French President Emmanuel Macron on Thursday admitted differences with German counterpart Angela Merkel on Brexit, trade and energy policy, saying "fruitful confrontations" and compromises were part of ties between their countries.
"On Brexit, we are not completely on the same page.... On our ambitions for the climate and in energy, we are not completely on the same page," Macron told a press conference on Thursday.
Macron said the "culture of compromise... should not stop us from affirming a French position when there is one, and like in all couples, in every project, from accepting disagreements."
The dialogue between the two nations required "sometimes accepting fruitful confrontations, but always with the desire to ultimately find a compromise."
The frank admission of splits in the Franco-German couple was rare from Macron who has sought to build a close relationship with Merkel to launch an ambitious reform programme for the EU.
But Merkel has pushed back on many of Macron's proposals and the duo were publicly at odds in Brussels last week over how to handle Britain's departure from the European Union.
Merkel favoured granting London a long extension, while Macron argued for a short one, which would have increased the chances of Britain crashing out without a deal.
The 27 remaining members of the EU ultimately compromised, granting an extension until October 31.
On trade policy, Macron referred to what he described as the "incoherent" decision to begin EU trade talks with the United States.
The trade talks were backed by Merkel and most EU countries, but opposed by France on the grounds that the United States had failed to join global efforts to fight climate change.
The EU's 28 member states had struggled for months to agree to open trade talks, with some including Germany fearing a delay could start a trade war with US President Donald Trump.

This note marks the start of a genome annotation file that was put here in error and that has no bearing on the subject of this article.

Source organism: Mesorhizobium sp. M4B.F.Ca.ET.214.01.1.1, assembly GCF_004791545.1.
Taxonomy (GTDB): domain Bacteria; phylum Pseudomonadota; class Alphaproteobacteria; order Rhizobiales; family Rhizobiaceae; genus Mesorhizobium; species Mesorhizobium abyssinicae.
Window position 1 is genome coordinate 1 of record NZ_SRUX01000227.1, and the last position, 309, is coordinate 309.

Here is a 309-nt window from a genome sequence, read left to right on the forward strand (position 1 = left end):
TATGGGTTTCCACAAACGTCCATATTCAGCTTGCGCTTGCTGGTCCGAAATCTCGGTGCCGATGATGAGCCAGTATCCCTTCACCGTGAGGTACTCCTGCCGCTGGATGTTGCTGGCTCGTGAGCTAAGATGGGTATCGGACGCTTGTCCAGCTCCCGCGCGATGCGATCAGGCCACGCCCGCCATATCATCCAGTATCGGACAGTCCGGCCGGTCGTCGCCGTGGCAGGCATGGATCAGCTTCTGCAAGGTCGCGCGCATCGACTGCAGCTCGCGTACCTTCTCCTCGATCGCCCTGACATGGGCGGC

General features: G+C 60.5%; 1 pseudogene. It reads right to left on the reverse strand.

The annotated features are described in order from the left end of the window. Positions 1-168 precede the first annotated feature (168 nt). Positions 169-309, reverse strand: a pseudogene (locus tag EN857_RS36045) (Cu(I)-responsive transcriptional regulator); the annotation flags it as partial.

Macron has argued that the US must first sign up to the Paris climate accord to cap global emissions, which Trump dumped in 2017.
And he favours a tax on imports coming into the EU from countries that have not signed the pact, which analysts believe could deepen tensions with Washington.
- Spending differences -
France and Germany are also at odds over economic policy.
Merkel has resisted Macron's call for a large shared budget for members of the eurozone which would finance infrastructure and other investments in weak members of the currency area.
French Finance Minister Bruno Le Maire urged Berlin on April 12 to increase its public spending last week to compensate for an economic slowdown which risks hitting the whole of Europe.
"Countries with solid budgets must invest more. Those with the means shouldn't hoard money for years and years, allowing growth to deteriorate," he told an audience in Washington.
Germany has insisted it will not borrow money to spend its way out of the downturn.
Despite the recent disagreements, Macron insisted that he had made progress with Merkel, citing progress in joint European defence cooperation and a modest new budget for the eurozone.